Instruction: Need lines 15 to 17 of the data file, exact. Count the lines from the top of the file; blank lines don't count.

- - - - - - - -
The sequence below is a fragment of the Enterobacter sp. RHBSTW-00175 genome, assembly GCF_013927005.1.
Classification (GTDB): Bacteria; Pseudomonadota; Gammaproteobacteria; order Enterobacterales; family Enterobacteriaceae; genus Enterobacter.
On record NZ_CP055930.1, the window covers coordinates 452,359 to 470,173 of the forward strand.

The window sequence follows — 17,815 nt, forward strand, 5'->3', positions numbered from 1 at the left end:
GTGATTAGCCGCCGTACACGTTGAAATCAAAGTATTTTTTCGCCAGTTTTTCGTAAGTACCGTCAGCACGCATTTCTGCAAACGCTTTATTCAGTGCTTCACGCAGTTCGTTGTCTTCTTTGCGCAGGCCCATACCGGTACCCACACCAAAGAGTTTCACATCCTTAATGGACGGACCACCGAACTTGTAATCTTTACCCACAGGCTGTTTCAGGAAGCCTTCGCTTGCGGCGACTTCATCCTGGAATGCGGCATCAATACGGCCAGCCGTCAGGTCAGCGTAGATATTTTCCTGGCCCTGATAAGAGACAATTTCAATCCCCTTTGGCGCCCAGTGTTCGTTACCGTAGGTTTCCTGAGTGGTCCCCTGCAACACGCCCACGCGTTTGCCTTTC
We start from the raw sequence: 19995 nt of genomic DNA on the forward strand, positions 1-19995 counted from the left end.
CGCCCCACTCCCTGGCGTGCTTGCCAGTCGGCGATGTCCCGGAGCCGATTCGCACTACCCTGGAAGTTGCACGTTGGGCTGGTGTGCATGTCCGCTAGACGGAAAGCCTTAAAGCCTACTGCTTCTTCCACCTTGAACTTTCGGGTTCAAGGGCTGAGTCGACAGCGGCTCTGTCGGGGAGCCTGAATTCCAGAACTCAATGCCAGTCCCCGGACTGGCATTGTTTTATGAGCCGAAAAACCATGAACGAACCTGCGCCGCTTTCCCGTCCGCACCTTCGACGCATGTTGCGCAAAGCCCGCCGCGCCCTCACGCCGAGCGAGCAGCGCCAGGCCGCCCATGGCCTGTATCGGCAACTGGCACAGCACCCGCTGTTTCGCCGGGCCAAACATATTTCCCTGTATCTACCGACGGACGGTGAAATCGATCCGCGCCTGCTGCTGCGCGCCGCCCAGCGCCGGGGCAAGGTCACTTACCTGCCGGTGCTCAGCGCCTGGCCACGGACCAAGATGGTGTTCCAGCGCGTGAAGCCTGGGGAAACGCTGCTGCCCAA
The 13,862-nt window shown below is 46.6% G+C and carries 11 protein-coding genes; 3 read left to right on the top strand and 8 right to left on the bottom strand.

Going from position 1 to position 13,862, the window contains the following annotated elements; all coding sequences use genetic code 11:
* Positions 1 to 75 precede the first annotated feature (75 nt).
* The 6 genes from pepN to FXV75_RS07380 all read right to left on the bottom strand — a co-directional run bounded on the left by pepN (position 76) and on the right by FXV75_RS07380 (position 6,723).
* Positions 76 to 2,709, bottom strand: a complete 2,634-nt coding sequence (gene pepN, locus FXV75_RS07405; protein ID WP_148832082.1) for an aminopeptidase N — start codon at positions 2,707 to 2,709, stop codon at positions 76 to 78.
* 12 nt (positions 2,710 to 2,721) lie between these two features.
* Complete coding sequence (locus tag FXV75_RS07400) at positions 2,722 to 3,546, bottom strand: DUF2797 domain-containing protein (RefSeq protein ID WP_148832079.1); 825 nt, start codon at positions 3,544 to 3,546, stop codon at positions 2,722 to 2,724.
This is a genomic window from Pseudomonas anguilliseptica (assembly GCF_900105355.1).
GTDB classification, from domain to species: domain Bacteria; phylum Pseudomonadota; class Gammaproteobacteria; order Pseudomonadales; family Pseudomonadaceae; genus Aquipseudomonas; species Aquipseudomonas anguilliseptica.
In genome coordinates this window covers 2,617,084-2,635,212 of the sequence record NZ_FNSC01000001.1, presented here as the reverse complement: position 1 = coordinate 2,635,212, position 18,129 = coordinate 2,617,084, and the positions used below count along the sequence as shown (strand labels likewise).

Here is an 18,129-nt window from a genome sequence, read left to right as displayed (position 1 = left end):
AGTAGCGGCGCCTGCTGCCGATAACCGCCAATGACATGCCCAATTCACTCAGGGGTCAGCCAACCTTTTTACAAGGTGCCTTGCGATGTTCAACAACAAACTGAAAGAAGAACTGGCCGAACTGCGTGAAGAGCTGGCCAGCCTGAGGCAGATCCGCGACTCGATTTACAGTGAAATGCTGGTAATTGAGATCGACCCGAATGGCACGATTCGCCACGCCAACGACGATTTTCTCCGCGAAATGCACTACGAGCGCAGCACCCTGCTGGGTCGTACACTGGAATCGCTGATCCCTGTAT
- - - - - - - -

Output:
This is a genomic window from Pseudomonas anguilliseptica (assembly GCF_900105355.1).
GTDB classification, from domain to species: domain Bacteria; phylum Pseudomonadota; class Gammaproteobacteria; order Pseudomonadales; family Pseudomonadaceae; genus Aquipseudomonas; species Aquipseudomonas anguilliseptica.
In genome coordinates this window covers 2,617,084-2,635,212 of the sequence record NZ_FNSC01000001.1, presented here as the reverse complement: position 1 = coordinate 2,635,212, position 18,129 = coordinate 2,617,084, and the positions used below count along the sequence as shown (strand labels likewise).